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Commenting on the latest leak, the head of Japan’s nuclear regulator Tanaka Shunichi, told reporters: "Mistakes are often linked to morale. People usually don't make silly, careless mistakes when they’re motivated and working in a positive environment. The lack of it, I think, may be related to the recent problems."
If it seems odd that the utility is running out of cash to clean up from the world’s worst nuclear disaster since Chernobyl, that’s because it is, says Watanabe. “Every penny the company spends in Fukushima is a loss. So the mentality is to save as much as possible, not to ensure good conditions and safety for workers.”
As Tepco cut costs and attempted to calm public anger over its handling of the crisis, it imposed a 20 percent pay cut for all employees in 2011. From a total workforce of 37,000, 1,286 people left the firm between April 2011 and June this year. Tepco did not hire any employees in fiscal 2012 and 2013.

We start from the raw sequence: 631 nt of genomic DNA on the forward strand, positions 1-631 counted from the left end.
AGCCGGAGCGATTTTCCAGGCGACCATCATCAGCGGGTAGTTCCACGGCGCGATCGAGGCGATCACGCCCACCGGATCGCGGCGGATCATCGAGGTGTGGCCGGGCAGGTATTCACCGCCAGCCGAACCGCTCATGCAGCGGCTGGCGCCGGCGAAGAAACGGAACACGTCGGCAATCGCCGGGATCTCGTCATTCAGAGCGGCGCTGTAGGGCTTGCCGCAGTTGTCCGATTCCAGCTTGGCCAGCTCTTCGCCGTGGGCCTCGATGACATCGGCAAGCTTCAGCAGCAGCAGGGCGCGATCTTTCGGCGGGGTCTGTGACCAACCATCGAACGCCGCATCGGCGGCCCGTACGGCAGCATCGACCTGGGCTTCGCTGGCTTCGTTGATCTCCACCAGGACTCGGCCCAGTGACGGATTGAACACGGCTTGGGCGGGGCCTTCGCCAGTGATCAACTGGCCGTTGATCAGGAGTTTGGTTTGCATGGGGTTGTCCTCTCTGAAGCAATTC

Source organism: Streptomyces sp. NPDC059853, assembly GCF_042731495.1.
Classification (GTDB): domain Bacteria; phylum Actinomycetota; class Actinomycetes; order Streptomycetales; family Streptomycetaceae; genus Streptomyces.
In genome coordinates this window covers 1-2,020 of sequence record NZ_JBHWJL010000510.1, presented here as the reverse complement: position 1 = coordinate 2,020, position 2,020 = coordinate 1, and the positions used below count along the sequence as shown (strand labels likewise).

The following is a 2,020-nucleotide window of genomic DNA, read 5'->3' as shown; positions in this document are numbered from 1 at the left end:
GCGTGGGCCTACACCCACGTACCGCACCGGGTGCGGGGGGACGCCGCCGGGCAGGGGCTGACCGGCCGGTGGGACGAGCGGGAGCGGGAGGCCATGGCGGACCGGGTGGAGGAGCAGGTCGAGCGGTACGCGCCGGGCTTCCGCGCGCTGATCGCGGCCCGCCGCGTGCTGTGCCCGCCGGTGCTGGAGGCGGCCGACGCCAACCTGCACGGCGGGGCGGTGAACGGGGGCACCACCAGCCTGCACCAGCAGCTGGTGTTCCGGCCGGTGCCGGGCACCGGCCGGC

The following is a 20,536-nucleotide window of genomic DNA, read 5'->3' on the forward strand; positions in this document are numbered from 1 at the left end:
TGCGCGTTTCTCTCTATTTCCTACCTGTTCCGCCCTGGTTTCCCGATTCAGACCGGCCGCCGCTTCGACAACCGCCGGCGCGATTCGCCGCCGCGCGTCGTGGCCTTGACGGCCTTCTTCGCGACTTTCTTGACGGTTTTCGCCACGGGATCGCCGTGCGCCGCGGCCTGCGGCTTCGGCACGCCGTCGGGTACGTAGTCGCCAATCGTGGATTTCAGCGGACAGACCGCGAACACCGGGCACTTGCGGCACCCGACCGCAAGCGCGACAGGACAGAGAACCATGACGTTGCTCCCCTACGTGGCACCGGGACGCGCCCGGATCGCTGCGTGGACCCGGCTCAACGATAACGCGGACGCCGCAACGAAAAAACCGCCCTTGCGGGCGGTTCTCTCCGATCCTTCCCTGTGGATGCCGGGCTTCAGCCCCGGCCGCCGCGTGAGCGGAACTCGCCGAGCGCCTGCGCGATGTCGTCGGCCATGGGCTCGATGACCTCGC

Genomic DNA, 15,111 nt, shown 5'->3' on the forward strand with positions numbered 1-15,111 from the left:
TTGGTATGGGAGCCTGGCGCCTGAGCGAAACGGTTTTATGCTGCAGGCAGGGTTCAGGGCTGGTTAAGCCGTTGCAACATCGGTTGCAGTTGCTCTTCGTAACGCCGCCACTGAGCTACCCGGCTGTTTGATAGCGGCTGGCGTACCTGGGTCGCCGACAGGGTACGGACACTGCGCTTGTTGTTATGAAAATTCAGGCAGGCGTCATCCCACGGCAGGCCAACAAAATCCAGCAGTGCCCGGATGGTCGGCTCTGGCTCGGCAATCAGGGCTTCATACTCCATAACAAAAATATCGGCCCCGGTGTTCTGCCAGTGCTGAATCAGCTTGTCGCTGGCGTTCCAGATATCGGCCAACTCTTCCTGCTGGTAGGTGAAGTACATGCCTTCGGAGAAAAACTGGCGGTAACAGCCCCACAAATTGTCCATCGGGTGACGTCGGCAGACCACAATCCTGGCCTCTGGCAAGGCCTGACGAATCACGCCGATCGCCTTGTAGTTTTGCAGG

The longer decommissioning continues, the harder it will become to find enough people with specialist knowledge to see it through, says Naka Yukiteru, a former General Electric employee who helped build some of Fukushima Daiichi’s reactors. “There aren’t enough trained people at Fukushima Daiichi, even now,” he says. “For Tepco, money is the top priority – nuclear technology and safety comes second and third. That is why the accident happened. The management insists on keeping the company going. They think about shareholders, bank lenders and the government, not the people of Fukushima.